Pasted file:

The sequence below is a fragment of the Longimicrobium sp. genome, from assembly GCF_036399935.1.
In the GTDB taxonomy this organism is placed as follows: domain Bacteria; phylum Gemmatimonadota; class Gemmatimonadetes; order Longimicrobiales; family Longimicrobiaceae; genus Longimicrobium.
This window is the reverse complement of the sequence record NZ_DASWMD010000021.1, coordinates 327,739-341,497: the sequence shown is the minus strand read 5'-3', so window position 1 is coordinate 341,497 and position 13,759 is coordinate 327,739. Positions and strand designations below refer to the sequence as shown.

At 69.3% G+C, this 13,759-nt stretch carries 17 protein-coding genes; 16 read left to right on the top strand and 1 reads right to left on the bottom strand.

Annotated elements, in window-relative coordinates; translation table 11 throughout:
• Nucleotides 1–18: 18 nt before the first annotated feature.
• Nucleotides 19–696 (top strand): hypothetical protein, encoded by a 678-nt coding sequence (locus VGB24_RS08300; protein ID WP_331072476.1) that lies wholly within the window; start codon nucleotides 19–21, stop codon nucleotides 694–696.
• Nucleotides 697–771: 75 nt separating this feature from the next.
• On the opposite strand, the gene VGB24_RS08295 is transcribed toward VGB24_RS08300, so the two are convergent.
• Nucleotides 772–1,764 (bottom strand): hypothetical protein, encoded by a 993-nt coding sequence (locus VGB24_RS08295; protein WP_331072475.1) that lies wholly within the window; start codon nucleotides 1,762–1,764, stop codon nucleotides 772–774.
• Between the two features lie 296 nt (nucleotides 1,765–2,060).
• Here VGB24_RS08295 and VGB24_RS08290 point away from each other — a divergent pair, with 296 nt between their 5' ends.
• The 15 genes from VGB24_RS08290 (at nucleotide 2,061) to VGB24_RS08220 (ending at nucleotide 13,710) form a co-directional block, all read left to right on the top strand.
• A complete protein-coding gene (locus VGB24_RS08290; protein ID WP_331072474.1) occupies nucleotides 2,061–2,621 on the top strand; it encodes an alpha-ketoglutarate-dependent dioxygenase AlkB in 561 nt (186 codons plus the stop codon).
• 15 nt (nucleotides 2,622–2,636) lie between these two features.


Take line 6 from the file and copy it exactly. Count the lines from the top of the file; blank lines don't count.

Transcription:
• Nucleotides 1–18: 18 nt before the first annotated feature.